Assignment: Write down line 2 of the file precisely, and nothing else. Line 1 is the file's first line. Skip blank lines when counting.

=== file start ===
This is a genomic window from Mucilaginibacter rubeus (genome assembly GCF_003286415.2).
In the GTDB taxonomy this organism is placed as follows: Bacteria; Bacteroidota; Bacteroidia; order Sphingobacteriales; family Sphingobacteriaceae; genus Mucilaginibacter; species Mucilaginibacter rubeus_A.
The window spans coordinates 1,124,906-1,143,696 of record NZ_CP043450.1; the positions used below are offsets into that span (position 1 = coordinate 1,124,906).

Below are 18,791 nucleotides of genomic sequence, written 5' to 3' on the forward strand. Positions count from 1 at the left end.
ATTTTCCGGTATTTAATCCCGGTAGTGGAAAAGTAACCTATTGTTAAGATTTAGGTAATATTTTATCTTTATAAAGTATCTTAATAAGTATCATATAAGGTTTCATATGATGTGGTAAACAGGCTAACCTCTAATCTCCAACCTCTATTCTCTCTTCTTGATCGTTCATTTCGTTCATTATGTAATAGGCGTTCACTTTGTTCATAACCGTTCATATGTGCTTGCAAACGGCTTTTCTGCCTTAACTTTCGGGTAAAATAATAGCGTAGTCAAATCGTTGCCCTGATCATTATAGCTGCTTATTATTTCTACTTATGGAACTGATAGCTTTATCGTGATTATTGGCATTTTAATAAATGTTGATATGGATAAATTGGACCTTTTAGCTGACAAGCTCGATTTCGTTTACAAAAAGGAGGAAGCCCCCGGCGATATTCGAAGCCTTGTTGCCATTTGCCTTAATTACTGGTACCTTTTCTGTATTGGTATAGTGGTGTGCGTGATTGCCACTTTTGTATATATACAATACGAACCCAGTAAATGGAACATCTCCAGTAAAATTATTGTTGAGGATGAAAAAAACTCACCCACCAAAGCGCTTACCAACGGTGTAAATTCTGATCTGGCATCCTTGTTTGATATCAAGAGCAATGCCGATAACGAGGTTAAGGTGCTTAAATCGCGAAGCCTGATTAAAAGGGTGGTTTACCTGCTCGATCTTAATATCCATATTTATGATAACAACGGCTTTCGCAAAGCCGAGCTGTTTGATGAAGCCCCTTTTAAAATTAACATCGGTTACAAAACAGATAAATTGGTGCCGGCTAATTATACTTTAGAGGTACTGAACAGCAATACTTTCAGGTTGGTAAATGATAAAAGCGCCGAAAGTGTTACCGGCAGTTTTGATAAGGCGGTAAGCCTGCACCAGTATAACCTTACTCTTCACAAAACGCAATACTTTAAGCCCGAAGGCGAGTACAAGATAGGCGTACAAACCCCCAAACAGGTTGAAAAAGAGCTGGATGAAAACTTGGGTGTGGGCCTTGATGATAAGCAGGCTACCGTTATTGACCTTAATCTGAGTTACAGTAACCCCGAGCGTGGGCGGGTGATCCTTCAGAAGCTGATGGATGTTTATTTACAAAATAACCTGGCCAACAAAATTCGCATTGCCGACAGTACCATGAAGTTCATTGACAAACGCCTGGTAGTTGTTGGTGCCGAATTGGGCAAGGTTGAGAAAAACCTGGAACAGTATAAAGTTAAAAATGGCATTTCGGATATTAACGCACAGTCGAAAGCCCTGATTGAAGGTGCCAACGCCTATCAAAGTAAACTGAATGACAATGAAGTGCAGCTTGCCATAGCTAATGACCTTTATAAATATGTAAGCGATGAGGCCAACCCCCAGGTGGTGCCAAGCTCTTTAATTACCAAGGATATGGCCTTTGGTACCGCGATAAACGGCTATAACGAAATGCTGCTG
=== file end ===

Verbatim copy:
In the GTDB taxonomy this organism is placed as follows: Bacteria; Bacteroidota; Bacteroidia; order Sphingobacteriales; family Sphingobacteriaceae; genus Mucilaginibacter; species Mucilaginibacter rubeus_A.